| Motto: Onan hag oll|
(Cornish: One and all)
| English Counties|
|Status||Ceremonial and (smaller) Non-metropolitan county|
|Region||South West England|
- Admin. council
- Admin. area
| Ranked 12th|
- Total (2003 est.)
- Admin. council
- Admin. pop.
| Ranked 40th|
144 / km²
| Cornwall County Council|
|Members of Parliament|
Cornwall's county town and only city is Truro, situated at Template:Coor dms. The county covers an area of 1,376 square miles (3,563 km²), and includes the Isles of Scilly, 28 miles offshore. Cornwall has a relatively low population at 513,527, and population density at 144 people per square kilometre . Cornwall is the poorest region in the United Kingdom.
Somewhere between 6% and 55% (sources differ) of Cornish people do not consider themselves to be English, and regard Cornwall as a Celtic home nation and Duchy of the UK. It should be noted that Cornwall, the county, has been described as a Duchy on occasion by official bodies, see the constitutional status of Cornwall. The revival of the Cornish language in the 20th century has boosted Cornish cultural identity, and although currently less than 0.1% of the population speak it fluently, it is taught in many schools and used in religious and civic ceremonies.
The modern English name is likely to derive from the same root as Wales (Walea, meaning foreigner) combined with its Roman name of Cornubia (see below). It is also proposed that it may derive from the Celtic tribe of the Cornovii. . A people of this name are known, from Roman sources, to have lived in the Outer Powys to Shropshire area of the later Wales and England. One theory suggests that a contingent was sent to the West Country in order to rule the land there and keep out the invading Irish. A similar situation occurred in North Wales. However, there is no evidence for this move west, and Cornish place names of a similar age indicate that there was an independent tribe of Cornovii in the West Country. The Romans knew the area as Cornubia, probably a sub-kingdom of the greater Dumnonia that covered much of the West Country at that time, while in Cornish it was known as Kernow or Curnow; a name which has regained some currency today. It is worthy of note that on many maps produced before the 18th century Cornwall was depicted as a nation of Great Britain; famous example are Gerardus Mercator's Atlas and the famous Mappa Mundi.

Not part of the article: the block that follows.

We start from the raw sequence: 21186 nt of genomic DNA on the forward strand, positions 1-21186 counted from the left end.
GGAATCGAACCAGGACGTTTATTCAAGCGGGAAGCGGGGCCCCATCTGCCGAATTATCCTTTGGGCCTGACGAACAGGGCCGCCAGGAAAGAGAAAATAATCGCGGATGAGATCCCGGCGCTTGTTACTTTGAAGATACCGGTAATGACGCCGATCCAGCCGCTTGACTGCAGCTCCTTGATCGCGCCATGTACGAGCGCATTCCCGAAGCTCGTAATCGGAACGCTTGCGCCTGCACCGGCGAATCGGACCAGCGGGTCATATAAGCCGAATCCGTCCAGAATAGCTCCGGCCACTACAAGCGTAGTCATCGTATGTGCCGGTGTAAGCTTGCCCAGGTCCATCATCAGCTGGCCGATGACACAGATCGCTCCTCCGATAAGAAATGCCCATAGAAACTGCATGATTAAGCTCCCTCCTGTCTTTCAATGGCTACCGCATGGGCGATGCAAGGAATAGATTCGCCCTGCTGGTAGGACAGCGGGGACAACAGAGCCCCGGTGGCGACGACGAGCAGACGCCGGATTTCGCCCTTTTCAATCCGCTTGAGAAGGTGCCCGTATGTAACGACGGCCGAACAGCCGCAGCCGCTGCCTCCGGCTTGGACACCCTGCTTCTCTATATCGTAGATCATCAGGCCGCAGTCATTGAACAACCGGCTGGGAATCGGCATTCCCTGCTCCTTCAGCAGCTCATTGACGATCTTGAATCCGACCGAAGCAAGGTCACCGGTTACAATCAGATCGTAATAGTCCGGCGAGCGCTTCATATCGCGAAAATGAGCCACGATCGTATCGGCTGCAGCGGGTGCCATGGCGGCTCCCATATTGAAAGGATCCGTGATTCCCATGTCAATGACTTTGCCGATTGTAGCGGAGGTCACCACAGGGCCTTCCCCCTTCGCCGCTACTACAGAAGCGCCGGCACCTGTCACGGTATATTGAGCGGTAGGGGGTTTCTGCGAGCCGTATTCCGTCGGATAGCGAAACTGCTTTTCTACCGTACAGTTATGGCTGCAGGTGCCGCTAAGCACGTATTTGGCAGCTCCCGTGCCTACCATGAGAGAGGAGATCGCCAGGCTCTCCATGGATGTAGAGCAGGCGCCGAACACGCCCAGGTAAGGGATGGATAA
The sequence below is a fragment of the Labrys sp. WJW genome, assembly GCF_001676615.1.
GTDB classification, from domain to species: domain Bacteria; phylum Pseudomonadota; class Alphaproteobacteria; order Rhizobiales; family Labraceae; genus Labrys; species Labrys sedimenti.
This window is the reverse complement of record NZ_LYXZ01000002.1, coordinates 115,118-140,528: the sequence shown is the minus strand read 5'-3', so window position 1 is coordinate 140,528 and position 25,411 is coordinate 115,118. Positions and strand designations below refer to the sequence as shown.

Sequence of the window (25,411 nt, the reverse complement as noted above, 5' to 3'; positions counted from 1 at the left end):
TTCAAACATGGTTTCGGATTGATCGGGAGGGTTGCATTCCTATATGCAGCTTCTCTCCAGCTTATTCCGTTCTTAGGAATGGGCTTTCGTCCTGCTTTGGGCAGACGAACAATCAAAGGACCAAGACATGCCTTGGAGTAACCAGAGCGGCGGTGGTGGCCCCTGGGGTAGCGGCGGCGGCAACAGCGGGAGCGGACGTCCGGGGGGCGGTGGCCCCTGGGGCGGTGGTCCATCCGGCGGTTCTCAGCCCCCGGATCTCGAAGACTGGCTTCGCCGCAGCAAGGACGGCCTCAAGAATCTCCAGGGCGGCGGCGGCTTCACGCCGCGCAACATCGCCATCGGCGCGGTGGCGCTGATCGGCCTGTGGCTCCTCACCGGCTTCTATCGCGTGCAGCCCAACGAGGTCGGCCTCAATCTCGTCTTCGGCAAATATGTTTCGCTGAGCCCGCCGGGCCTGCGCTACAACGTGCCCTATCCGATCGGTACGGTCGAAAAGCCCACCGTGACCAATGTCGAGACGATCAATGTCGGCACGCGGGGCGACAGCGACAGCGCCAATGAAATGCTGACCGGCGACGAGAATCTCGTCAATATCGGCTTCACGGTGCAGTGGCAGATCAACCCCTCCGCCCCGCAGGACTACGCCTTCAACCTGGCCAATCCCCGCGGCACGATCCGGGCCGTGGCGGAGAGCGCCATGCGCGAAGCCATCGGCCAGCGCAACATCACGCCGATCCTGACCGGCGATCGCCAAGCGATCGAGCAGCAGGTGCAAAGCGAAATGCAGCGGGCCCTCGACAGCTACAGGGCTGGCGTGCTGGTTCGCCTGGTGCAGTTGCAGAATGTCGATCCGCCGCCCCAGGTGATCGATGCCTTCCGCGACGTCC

Cornwall was the principal source of tin for the civilisations of the ancient Mediterranean, and at one time the Cornish were the world's foremost experts at mining. As Cornwall's reserves of tin began to be exhausted many Cornishmen emigrated to places such as the Americas, Australia, New Zealand and South Africa where their skills were in demand. The Cornish Rebellion of 1497 is attributed to Tin miners. The tin mines in Cornwall are now economically worked-out at current prices, but the expertise and culture of the Cornish tin miners lives on in a number of places around the world. It is said that, wherever you may go in the world, if you see a hole in the ground, you'll find a Cornishman at the bottom of it. Several Cornish mining words are in use in English language mining terminology, such as costean, gunnies, and vug.